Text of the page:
Doctor of Philosophy (PhD)


Geography and Anthropology

Document Type



Precipitation changes are one of the most important potential outcomes of a warming climate because of how essential it is to society and ecosystems. Sub-daily precipitation time series provide more information on precipitation characteristics, particularly frequency, intensity, and duration compared to daily data. In a series of four peer-reviewed manuscripts, this research investigates sub-daily precipitation characteristics from a climatological perspective. The first study introduces a climatology of hourly precipitation for four first-order weather stations across Louisiana, explores possible changes in the hourly precipitation distribution, and links winter Gulf of Mexico sea surface temperatures to the frequency of hours with precipitation. The second manuscript introduces a climatology of hourly precipitation characteristics, investigates trends in precipitation hours, accumulation, and uses four different times series to determine if precipitation intensity is changing across the Southeast U.S (SeUS) from 1960–2017. The third study uses regression to determine the effect of the El Niño-Southern Oscillation on winter precipitation characteristics at 54 first-order weather stations across the SeUS from 1950–2017. The final study tests for trends in annual maximum accumulation series, station specific annual 90th percentile hourly accumulations, average and maximum dry spell durations, and maximum annual wet period. Results from these studies show the hourly precipitation distribution has changed across the region. While the frequency of annual precipitation hours remains largely the same at most stations in the SeUS, average accumulations and intensity of hourly events have increased while the average duration of events decreased. The magnitude of the heaviest hourly events showed little change at most stations and the frequency of 90th percentile events did not increase broadly across the region, revealing changes in the distribution are largely caused by more hours with above average accumulations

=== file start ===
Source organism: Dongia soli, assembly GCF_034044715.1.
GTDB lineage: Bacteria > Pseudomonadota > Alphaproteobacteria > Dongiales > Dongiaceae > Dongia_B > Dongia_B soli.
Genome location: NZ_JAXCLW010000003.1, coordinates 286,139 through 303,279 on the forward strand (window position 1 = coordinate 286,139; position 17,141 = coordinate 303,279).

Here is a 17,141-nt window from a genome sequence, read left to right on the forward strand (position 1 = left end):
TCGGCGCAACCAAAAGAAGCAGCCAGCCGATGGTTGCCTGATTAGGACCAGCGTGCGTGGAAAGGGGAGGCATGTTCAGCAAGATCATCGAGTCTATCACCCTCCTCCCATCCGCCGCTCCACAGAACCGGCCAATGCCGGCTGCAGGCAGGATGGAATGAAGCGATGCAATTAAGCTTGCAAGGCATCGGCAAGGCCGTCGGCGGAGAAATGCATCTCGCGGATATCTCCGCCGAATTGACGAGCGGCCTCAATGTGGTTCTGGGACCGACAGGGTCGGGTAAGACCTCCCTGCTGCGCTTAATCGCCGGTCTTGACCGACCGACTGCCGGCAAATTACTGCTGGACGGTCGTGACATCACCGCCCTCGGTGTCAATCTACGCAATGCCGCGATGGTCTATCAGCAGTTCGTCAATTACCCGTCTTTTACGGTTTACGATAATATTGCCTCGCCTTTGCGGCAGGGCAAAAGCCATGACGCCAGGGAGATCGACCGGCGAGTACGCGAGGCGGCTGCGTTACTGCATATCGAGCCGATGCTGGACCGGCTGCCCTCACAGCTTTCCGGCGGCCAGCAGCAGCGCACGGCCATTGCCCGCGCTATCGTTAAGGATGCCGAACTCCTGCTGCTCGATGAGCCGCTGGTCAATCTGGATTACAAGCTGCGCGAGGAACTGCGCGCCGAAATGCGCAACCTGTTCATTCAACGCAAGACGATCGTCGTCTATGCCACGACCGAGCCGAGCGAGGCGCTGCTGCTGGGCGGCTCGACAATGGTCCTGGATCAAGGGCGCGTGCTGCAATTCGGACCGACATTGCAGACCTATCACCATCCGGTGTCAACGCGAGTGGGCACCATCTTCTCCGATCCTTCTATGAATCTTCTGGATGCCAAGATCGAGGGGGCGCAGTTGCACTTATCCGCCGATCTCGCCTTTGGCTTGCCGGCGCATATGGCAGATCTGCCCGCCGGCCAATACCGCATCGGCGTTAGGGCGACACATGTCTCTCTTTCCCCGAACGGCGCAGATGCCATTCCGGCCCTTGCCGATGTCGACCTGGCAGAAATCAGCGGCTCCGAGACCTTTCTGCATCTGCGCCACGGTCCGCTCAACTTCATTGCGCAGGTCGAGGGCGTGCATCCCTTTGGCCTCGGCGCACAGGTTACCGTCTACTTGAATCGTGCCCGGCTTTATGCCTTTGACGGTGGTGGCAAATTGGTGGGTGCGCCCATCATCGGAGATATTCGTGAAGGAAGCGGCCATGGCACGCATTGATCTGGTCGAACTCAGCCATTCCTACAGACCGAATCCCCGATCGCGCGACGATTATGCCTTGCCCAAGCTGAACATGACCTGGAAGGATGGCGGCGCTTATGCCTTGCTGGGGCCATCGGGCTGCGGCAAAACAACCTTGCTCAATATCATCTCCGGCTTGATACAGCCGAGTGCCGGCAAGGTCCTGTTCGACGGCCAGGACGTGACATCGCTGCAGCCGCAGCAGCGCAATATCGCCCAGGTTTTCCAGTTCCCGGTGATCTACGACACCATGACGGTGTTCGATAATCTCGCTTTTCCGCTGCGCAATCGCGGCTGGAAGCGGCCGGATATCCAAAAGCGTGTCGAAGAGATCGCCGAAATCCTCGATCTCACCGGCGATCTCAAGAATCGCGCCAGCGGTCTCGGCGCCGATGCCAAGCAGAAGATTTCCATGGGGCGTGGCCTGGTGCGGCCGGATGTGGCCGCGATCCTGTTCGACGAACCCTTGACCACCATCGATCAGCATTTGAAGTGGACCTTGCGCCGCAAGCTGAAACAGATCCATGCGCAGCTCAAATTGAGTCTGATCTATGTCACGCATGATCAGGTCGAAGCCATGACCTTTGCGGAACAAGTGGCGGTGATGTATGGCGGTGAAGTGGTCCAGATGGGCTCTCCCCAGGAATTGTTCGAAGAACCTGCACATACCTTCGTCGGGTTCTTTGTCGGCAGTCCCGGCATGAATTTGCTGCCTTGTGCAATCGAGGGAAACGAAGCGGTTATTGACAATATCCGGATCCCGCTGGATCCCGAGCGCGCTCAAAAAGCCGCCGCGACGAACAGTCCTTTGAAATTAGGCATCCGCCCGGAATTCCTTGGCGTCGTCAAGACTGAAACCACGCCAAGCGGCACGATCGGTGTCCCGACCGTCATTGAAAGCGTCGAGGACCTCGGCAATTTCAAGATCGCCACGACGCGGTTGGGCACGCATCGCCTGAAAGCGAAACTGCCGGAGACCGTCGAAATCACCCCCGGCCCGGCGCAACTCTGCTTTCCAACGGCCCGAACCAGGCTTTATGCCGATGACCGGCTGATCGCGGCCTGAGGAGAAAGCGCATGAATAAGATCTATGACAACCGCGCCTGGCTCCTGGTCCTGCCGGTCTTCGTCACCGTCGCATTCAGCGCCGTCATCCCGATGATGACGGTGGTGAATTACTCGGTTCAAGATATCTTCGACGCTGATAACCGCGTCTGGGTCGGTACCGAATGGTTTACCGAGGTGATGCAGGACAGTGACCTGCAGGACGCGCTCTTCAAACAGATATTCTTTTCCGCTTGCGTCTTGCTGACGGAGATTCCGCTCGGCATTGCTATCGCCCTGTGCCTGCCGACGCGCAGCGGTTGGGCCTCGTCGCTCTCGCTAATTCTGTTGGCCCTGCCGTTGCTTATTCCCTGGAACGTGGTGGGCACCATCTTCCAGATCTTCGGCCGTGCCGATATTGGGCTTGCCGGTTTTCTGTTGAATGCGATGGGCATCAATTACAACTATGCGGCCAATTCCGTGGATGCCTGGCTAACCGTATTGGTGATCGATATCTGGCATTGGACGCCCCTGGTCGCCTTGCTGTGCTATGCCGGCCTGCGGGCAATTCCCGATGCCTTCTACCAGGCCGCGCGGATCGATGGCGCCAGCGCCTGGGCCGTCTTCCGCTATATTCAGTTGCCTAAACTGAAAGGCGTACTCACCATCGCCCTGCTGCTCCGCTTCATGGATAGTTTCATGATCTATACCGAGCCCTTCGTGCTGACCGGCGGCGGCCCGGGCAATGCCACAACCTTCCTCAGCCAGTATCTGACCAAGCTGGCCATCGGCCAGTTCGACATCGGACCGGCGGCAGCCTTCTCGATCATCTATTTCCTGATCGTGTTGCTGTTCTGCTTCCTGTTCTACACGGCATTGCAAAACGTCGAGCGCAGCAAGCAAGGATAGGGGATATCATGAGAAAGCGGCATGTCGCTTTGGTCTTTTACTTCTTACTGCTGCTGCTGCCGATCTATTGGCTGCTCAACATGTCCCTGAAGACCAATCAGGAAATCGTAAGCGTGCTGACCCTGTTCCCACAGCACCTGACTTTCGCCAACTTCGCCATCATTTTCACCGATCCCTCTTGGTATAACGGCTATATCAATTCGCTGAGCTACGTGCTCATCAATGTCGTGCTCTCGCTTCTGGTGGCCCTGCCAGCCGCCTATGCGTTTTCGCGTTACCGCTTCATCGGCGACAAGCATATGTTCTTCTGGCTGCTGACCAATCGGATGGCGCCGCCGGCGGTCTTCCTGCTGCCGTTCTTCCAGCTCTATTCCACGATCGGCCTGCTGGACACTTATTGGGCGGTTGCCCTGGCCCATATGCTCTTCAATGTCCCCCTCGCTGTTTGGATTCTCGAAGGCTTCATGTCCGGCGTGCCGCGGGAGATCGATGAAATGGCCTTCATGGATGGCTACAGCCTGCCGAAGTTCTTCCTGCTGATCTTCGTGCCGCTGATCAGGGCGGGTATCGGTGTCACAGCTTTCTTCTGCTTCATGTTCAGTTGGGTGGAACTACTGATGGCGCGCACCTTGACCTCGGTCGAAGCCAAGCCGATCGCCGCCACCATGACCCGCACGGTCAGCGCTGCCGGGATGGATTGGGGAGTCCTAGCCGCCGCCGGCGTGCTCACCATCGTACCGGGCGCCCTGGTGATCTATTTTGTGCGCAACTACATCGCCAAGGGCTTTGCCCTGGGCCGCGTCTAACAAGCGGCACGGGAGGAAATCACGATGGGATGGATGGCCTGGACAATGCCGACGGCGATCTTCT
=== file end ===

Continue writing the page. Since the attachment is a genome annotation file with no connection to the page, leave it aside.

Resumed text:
Committee Chair

Keim, Barry